More deep thoughts, said dumbly here, as it must be.
They ask me: “Does overtone singing have a healing effect?” Almost anything can be used to heal, and this is evinced by the promulgation of publications declaring the revitalizing potential of everything from asparagus juice to mashed up bee brains to the pheromones collected in the stringy belt of dad's terrycloth bathrobe.
But it depends, really, what one means by “healing”. On one hand, healing suggests the improvement of life quality; on the other hand, that very unpopular hand, but the hand I most prefer to play, healing can be the transcendence of the need to be healed at all.
Through SKYPE or in person I encourage students to discover for themselves what effect the practice may have, as any declaration I make about the results of overtone singing becomes a suggestion and, under the right conditions of consciousness, a student may implant the suggestion and distort his or her reality to make the suggestion appear true.
I can theorize, however, that singing overtones is a means to bypass meaning, thus stilling the movement of thought to let other parts of the self arise to express and clear the system of its blockages. This theory, however, assumes that the movement of feeling is beneficial to a state of mind-body health.
What is thinking? Though some of us think in pictures, bodily sensations, emotions, or even smells, most of our thinking is in words. Words, vocal sound symbols, point to meanings. These symbolic word sounds can exist outside the body in waves upon the air molecules, and inside the body in the audial imagination, which is that place where you can imagine a sound. Thinking is the movement of words in the audial imagination: When you think, you talk to yourself, and almost everybody does it.
How many of your waking hours are dominated by word thinking? How much do you talk—presumably internally—to yourself? When communicating with your fellow creatures, how much do you rely upon your—presumably external—words?
These words are mostly an act of the conscious mind. Through most of the day, our breath, vocal apparatus, and audial imagination serve the intellect in word thought.
The mind-body system’s health is partly dependent on the free flowing of feeling. Down deeper—or perhaps up higher, I don’t know which—our emotions struggle to ride the breath across the vibrating vocal folds. Most of the time, however, they are blocked by intellect. Our voice (internal and external) serves our intellect. Feelings want to go out and play, but intellect is clogging the exit.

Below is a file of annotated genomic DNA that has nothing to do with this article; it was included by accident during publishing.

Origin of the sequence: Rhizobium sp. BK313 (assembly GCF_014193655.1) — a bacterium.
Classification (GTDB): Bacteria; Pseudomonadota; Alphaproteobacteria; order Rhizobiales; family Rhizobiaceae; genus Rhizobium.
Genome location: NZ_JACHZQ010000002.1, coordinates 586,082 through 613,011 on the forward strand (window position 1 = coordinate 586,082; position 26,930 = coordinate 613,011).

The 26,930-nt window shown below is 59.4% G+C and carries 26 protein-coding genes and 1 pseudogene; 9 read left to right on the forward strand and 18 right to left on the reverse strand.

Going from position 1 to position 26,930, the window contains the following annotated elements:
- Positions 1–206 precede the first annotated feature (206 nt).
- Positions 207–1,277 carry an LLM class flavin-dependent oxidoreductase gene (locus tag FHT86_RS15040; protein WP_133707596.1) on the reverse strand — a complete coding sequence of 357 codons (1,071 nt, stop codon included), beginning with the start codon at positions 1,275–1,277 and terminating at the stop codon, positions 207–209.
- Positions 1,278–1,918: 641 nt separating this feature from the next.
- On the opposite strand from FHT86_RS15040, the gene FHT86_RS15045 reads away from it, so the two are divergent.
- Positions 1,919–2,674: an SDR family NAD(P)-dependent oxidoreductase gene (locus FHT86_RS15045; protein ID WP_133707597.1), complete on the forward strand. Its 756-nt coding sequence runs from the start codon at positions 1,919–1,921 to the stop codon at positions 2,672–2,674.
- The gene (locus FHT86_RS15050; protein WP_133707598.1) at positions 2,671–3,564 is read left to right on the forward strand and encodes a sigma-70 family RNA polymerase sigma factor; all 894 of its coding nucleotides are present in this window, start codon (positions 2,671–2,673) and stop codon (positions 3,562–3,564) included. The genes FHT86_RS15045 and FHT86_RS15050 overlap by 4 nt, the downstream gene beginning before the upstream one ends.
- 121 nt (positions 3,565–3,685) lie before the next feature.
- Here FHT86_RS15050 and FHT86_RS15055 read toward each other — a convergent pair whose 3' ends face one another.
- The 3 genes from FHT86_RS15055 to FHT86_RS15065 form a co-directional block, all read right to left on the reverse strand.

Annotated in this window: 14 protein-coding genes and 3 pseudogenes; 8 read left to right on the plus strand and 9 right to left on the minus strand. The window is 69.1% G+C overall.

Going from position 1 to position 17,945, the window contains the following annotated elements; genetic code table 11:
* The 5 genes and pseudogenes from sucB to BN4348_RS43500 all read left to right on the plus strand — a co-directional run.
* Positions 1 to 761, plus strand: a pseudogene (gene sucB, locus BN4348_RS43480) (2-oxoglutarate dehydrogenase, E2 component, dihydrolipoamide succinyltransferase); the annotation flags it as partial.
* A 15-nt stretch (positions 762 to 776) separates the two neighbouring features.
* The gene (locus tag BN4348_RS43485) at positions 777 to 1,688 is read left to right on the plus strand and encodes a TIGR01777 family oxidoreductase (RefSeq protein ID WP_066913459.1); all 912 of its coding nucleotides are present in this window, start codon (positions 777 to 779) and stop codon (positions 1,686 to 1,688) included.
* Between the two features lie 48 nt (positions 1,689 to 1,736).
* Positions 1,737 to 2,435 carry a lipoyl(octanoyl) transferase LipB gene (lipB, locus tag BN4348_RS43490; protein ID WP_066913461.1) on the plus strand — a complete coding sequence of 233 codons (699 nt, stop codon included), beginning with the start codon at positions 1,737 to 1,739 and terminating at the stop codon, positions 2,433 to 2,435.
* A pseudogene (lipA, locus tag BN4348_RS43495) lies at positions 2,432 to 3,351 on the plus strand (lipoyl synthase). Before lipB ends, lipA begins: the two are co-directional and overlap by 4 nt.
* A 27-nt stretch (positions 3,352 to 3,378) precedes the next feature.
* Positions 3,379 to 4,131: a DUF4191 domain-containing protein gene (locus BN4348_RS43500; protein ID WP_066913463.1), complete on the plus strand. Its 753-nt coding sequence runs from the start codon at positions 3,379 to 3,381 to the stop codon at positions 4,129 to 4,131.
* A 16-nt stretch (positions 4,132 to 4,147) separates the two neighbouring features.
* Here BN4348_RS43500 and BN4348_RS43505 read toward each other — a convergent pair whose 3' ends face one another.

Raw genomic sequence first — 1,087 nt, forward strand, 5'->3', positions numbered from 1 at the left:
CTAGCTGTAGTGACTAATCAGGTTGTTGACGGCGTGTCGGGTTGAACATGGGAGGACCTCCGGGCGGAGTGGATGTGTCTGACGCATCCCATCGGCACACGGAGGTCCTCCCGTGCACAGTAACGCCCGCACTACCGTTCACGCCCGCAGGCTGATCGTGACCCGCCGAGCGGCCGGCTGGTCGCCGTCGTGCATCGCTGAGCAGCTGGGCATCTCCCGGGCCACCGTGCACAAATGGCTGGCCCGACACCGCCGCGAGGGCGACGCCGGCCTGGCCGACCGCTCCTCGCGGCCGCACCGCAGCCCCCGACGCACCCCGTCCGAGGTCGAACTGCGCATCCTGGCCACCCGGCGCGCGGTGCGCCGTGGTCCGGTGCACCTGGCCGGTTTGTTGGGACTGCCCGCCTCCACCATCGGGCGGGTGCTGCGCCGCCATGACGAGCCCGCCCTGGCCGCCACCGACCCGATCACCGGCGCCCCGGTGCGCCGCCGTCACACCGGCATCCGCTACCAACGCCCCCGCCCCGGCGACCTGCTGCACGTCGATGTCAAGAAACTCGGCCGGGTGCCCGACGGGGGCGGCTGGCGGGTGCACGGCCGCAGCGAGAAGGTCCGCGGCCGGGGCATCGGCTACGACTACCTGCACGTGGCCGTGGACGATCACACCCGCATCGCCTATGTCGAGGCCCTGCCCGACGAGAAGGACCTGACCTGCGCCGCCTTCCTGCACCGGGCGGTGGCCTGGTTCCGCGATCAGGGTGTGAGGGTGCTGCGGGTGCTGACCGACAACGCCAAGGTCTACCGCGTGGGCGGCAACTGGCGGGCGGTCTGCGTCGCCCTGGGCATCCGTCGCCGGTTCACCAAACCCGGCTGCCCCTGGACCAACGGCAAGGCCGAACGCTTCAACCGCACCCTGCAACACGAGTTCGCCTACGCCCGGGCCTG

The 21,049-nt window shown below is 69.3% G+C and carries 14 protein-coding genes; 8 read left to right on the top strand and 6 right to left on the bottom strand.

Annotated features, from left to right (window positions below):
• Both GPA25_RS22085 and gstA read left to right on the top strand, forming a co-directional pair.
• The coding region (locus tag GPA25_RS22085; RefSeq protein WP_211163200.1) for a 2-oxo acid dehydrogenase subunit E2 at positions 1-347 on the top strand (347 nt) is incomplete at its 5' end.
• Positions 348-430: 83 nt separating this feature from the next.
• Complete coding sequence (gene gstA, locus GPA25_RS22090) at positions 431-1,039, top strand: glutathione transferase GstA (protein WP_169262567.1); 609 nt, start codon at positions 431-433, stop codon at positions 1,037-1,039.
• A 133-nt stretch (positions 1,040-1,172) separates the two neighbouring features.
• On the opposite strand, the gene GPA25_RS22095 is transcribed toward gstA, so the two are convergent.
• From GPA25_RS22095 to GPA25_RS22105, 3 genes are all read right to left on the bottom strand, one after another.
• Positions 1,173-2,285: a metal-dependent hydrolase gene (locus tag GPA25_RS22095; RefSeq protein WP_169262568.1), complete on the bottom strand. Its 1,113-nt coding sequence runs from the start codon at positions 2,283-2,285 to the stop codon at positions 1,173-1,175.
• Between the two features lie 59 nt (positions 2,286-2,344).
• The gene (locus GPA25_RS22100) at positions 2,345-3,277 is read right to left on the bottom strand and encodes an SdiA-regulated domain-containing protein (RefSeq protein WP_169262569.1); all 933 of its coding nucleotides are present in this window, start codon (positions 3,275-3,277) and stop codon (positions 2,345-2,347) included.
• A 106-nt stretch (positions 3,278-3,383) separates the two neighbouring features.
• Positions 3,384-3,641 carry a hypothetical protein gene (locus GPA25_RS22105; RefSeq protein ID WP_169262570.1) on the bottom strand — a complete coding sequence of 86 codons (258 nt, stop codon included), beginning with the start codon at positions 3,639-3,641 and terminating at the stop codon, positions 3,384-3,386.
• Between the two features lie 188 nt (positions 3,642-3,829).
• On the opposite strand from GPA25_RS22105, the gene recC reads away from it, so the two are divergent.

Overtone singing is a non-signifying vocal act: it means absolutely nothing, yet the isolation of overtones does use the raw materials of signifying speech; specifically and among others, the vowel sounds.
While singing with awareness on the sound of sound itself, rather than its symbolic meaning, the individual bypasses the conscious mind temporarily to clear the way for something else. I dislike naming the something else, as I dislike naming anything, but the feeling state one experiences in this clarity is distinctly profound: sometimes highly emotional; sometimes highly blissful; sometimes transcending all that is feeling and knowing.
But above words it takes you.
So what “healing” effects can result from singing above meaning? Best to test for yourself, but keep an open mind and heart about what healing can be.
I feel, however, that I’m closer to reality when singing and entering into the unnamable state of mind. Free of the judgments of passing thoughts in the audial imagination, I cease my distortion of reality, and come closer to what is; to what is without my intellectual filtering.
Deep thoughts, dumbly.
To enter into the indescribable way,
Hear the mind’s mental chatter
Not as meaningful words,
But as beautiful music.
Stare with the ear and
To hear the always music everywhere,
And in all sound,
External and internal.
The brain says “yes”;
The heart says “maybe”;
The time of your life
Needs a winding.